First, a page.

If neither of these options is a good fit for you financially, you can sell your car to the lender and get the debt eliminated.

“When you receive a Chapter 7 Discharge, you will have no more personal obligation to pay the loan,” says Pennsylvania-based bankruptcy attorney Dai Rosenblum. “All the creditor has to do is seize their collateral- your car. They are not able to pursue you for cash.” Bankruptcy exemptions When you file to file for Chapter 7, your assets are liquidated or sold to pay your creditors. The bankruptcy court will allow the holder to retain a specified amount of your property up to a certain monetary value, according to This is referred to as the “exemption.” It is a federal exemption limit. maximum federal exemption is $4,000. However, some states set their own limit that must be followed Certain states’ exemptions exceed more than $4,000 while some are less. Your value for your vehicle in bankruptcy filings is not based on what the price you spent on it. In the majority of states, value is tied to the value of the car’s cash value depending on factors such as the year, model, and mileage. Car industry sources like Kelley Blue Book or Edmunds could also be used to help determine the worth of your car. If your car’s current value is found to be lower than the state’s exemption limits, then you’ll be permitted to keep the vehicle even though you’re filing for bankruptcy. However, if the car is worth more than the exemption limit, bankruptcy trustees may decide to sell the vehicle to help repay your debts. The way it works is If the state’s exemption is $4,000, and your vehicle’s worth is $2,000, then you’ll likely be able to keep the vehicle since it’s value is less than what’s allowed. If, on the other hand the exemption in your state is $4,000 and your car is worth $10,000, a bankruptcy trustee may take the car off the market and use the funds to pay off your debt. Reasons you wouldn’t keep your vehicle during Chapter 7 bankruptcy Keeping your car isn’t always feasible when making a Chapter 7 bankruptcy. In some cases, it does not make financial sense to try and hang on to the vehicle. In deciding these issues, the value of your car as well as your equity in the car play a key role. The equity in your car and bankruptcy are similar as a mortgage on the property equity is calculated by subtracting the remaining amount owe on your car loan from the vehicle’s current market value. “For example, if you own a car that has a fair market value of $10,000 with the $1,000 loan amount, you’ll have equity of $9,000,” says Rosenblum. If the equity is higher than the exemption that a bankruptcy trustee may choose to sell the car and apply the proceeds toward paying off debts. It’s not financially sensible to keep the car. Lastly, it’s also worth bearing in mind that if your vehicle’s current fair market value is on the car loan then keeping the car won’t necessarily be a smart financial decision. “Very often there is a situation where the loan balance is greater than the value of the car and, if there is no way or the desire to keep the car, the person filing bankruptcy lets it go,” says Michael Sullivan, a personal financial consultant working with the non-profit financial counseling agency Take Charge America. How do you keep your car through Chapter 13 bankruptcy Chapter 13 bankruptcy also gives you several options for keeping your car. “The Chapter 7 framework is the foundation for Chapter 13,” says Rosenblum. “But when you enter Chapter 13, you reorganize your debt.” Making a payment plan As part the Chapter 13 debt reorganization, an initial three to five-year repayment plan will be created which takes into account your earnings and assets. The aim for Chapter 13 is to Chapter 13 process is to allow you to keep your possessions, including your car, while paying the debt. Additionally, if you’re behind in your payments, the program will need you to catch up and pay on time moving forward. Revising the terms of your loan The court may also demand that the lender amend the car loan conditions, such as lowering the interest rate, which is another way to aid in keeping the vehicle. With revised terms, the monthly payments will be lower. “A rewrite of the debt owed to the lender could be done by way of the Chapter 13 plan, and market terms may be imposed on a lender,” says Hawkins. Reduce the loan balance The process of altering your auto loan terms as part in Chapter 13 may also include what’s called a “cramdown,” which reduces the amount you have to pay to the lender in proportion to your car’s actual market value. The timing of your purchase of a car is a crucial aspect in the process of cramdown. In particular, there is a 910 rule that applies to Cramdowns. Cars that are newer If you purchased your car within 910 days of bankruptcy, then you are required to pay the full value of the loan, though the rate of interest may be reduced. Older cars: If you purchased your car more than 910 days before filing for bankruptcy, you’re only required to pay back the vehicle’s fair market value. There are a variety of reasons why you should not keep your car in Chapter 13 bankruptcy In certain circumstances, it may not be feasible to keep your car when you are pursuing Chapter 13, or hanging on to your car might not be a good idea. Some instances where this might hold true include: The loan is in arrears and you do not have the money to bring the loan current or to continue making monthly payments. In this scenario you might have to sell the car. The car is not in good condition or not reliable. In these conditions, surrendering the vehicle could make more sense. The car is particularly valuable and selling it could provide cash to pay off your outstanding debts. You have significant equity in the car that surpasses the bankruptcy exemption thresholds in the state you reside in. The most important thing to remember is Filing bankruptcy doesn’t automatically guarantee that a vehicle purchased through secured loan is repossessed. Under the both Chapter 7 and Chapter 13 bankruptcy codes, you can secure your vehicle. A bankruptcy lawyer will help you determine which approach to bankruptcy makes the most sense for your personal financial situation.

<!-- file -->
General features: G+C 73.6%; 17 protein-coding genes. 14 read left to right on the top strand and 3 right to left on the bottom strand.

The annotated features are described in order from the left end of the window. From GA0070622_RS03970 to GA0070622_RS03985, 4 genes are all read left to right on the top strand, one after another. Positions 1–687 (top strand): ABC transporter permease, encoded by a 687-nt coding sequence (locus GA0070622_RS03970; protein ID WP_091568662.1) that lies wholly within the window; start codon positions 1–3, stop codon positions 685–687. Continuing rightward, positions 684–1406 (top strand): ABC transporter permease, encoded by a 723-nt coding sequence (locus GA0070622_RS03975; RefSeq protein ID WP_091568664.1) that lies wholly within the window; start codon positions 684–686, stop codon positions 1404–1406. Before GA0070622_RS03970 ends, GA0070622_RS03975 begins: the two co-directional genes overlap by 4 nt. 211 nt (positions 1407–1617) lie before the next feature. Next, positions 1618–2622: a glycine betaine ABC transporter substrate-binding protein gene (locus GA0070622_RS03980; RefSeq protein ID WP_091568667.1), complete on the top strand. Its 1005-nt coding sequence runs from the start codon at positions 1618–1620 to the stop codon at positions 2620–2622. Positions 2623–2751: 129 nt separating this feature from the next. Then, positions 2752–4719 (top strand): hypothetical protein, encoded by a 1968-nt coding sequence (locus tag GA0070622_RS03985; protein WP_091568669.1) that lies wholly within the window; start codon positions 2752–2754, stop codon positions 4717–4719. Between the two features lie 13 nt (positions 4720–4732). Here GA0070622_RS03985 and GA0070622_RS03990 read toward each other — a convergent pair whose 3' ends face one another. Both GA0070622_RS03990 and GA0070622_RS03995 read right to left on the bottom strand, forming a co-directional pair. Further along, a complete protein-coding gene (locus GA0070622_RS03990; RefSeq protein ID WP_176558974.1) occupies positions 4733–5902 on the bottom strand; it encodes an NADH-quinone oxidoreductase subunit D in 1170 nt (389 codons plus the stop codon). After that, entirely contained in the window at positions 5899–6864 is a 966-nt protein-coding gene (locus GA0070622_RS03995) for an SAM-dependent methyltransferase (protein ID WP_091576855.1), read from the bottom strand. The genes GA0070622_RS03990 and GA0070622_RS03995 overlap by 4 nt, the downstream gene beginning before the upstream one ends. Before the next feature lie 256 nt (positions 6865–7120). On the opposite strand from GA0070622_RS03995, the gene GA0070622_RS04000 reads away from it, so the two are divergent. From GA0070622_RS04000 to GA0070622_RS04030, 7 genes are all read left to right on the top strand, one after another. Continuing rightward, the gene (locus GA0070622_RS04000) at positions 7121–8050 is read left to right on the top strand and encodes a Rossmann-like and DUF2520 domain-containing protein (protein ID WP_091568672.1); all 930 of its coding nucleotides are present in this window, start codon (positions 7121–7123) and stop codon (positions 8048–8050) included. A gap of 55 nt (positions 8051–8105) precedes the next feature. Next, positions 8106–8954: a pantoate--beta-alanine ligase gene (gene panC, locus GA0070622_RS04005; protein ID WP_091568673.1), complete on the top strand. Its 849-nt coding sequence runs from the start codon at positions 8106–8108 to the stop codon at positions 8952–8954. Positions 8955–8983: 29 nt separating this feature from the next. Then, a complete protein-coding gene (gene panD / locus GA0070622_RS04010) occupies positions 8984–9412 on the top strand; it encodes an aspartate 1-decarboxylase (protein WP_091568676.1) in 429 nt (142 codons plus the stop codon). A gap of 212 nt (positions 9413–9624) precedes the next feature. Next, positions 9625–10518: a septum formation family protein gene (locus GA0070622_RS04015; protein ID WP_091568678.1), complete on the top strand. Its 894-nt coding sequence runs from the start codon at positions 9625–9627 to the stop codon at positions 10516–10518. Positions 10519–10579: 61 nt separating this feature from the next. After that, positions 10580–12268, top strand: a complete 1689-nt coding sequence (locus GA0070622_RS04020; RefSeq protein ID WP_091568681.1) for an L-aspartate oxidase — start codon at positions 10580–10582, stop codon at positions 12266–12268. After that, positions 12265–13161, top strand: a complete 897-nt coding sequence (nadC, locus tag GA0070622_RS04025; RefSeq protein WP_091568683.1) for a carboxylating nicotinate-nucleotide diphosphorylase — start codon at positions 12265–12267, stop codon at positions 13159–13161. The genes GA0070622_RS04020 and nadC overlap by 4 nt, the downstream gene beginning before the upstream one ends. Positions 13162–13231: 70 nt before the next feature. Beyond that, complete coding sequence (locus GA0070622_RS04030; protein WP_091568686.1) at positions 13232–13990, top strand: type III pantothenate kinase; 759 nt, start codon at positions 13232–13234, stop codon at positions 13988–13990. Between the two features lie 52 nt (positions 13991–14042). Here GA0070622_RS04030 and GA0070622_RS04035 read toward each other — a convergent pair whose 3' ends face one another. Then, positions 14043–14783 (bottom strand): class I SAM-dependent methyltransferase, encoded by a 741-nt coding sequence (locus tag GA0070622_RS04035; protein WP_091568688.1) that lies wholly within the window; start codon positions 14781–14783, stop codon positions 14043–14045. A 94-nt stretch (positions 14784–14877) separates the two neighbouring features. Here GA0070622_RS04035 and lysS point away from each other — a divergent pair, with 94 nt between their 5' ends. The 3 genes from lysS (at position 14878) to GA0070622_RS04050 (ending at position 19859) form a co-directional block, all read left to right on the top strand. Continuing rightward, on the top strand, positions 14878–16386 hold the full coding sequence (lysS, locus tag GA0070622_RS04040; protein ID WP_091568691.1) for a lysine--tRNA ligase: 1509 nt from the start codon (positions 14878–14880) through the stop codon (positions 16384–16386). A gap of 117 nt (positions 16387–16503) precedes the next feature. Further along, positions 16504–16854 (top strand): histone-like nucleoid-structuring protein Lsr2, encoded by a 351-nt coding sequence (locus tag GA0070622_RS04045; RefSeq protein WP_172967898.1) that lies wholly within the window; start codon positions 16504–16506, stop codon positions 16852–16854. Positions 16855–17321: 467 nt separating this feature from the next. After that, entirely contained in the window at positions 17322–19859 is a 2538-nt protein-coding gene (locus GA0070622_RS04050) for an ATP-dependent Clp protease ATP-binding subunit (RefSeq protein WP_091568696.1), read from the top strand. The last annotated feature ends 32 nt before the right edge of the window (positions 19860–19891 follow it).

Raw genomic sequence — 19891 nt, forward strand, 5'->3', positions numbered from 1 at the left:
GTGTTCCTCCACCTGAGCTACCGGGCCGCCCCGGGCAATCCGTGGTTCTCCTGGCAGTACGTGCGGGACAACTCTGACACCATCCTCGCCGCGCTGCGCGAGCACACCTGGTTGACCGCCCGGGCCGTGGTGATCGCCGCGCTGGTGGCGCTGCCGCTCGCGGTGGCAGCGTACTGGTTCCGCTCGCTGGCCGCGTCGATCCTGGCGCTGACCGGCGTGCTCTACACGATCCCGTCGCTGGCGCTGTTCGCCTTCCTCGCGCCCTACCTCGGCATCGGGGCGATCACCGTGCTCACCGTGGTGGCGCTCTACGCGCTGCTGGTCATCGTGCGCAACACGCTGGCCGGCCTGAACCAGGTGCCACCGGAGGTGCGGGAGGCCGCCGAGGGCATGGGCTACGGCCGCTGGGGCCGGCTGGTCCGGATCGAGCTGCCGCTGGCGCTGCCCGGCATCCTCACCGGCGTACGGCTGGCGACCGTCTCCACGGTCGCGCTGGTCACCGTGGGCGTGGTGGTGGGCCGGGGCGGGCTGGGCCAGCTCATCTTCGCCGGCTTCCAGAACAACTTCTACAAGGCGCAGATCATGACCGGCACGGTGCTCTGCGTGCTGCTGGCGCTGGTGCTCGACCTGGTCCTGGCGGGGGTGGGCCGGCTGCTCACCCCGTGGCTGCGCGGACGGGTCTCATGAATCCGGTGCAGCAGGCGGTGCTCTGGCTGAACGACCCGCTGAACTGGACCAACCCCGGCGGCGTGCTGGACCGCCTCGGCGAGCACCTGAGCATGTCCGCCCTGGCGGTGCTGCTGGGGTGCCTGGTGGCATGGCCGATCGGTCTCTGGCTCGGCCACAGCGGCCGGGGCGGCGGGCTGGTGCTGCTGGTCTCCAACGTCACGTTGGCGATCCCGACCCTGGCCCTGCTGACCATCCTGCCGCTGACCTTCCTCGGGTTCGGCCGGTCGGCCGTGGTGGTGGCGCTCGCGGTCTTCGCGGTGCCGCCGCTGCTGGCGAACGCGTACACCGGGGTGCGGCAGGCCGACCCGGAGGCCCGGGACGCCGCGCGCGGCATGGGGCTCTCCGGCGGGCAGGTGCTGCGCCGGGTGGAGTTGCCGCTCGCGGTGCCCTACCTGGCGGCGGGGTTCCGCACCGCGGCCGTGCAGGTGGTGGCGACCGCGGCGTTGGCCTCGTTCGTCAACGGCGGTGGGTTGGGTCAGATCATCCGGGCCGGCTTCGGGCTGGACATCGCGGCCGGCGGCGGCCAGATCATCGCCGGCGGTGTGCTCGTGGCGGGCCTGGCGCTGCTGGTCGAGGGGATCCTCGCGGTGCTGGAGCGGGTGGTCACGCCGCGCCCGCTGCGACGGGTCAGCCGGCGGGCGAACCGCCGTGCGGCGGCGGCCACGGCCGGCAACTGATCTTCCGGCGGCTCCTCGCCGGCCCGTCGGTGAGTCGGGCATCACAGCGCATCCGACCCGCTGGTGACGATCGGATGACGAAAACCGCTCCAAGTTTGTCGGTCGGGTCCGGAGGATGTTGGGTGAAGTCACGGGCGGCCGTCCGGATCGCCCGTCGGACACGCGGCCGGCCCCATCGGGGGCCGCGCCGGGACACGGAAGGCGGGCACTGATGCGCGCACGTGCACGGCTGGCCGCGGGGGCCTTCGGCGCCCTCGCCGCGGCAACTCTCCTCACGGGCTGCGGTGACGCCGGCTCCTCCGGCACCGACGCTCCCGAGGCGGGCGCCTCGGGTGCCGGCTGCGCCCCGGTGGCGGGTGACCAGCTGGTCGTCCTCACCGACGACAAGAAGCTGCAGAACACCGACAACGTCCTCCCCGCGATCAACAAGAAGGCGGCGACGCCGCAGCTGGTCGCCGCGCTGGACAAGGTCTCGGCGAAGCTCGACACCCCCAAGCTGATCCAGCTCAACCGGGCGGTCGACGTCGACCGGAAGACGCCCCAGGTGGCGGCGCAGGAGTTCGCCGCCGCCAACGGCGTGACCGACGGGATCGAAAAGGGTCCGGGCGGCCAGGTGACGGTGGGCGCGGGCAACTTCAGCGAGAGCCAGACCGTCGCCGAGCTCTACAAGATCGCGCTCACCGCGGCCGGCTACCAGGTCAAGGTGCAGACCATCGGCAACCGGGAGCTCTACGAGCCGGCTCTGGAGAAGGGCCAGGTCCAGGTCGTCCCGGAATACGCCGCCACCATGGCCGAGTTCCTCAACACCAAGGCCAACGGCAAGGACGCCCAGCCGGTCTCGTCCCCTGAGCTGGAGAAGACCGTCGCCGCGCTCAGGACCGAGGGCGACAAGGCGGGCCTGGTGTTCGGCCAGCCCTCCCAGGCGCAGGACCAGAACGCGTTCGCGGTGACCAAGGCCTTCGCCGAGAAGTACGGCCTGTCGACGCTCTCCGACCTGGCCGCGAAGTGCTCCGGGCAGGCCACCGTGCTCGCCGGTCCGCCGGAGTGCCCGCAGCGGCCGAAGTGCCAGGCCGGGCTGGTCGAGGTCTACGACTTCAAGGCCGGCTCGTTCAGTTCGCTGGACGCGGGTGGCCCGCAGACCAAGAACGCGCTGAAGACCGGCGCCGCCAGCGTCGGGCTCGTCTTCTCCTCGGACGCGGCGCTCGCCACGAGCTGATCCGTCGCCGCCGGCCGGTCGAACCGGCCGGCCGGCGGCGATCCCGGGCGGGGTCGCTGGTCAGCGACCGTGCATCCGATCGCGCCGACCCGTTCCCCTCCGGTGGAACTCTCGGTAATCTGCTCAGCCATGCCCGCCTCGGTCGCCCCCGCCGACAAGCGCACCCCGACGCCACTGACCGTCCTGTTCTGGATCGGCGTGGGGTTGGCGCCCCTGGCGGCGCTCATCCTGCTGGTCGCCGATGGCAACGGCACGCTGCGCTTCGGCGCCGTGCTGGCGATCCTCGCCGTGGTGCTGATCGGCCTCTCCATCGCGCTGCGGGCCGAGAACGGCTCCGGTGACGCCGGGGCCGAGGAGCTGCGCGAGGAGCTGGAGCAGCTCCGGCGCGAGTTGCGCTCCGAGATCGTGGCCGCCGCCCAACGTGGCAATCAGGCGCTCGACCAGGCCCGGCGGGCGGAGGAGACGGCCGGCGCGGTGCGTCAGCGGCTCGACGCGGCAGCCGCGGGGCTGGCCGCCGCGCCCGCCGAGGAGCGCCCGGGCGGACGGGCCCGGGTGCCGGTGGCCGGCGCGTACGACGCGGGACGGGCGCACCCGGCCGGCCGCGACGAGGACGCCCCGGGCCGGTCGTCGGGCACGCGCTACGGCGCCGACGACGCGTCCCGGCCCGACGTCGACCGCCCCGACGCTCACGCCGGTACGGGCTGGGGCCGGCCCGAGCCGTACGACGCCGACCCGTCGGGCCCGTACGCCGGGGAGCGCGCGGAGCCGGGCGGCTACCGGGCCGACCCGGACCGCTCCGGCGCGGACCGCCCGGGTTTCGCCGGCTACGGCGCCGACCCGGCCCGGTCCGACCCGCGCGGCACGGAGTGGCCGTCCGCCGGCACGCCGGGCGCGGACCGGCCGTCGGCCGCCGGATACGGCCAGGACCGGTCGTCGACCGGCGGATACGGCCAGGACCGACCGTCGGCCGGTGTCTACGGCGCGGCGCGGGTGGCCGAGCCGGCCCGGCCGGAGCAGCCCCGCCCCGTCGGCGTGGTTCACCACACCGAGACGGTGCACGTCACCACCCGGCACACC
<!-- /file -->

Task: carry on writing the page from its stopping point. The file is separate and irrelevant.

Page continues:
Written by a Contributing Writer

Mia Taylor is a contributor to Bankrate and an award-winning journalist who has two decades of experience and worked as a staff reporter or contributor for some of the nation’s leading newspapers and websites including The Atlanta Journal-Constitution, the San Diego Union-Tribune, TheStreet, MSN and

Editor: Rhys Subitch Edited by Auto loans editor

Rhys has been writing and editing for Bankrate since the end of 2021. They are dedicated to helping readers gain the confidence to take control of their finances through providing concise, well-studied and well-researched content that break down complex topics into digestible chunks.

Auto loans editor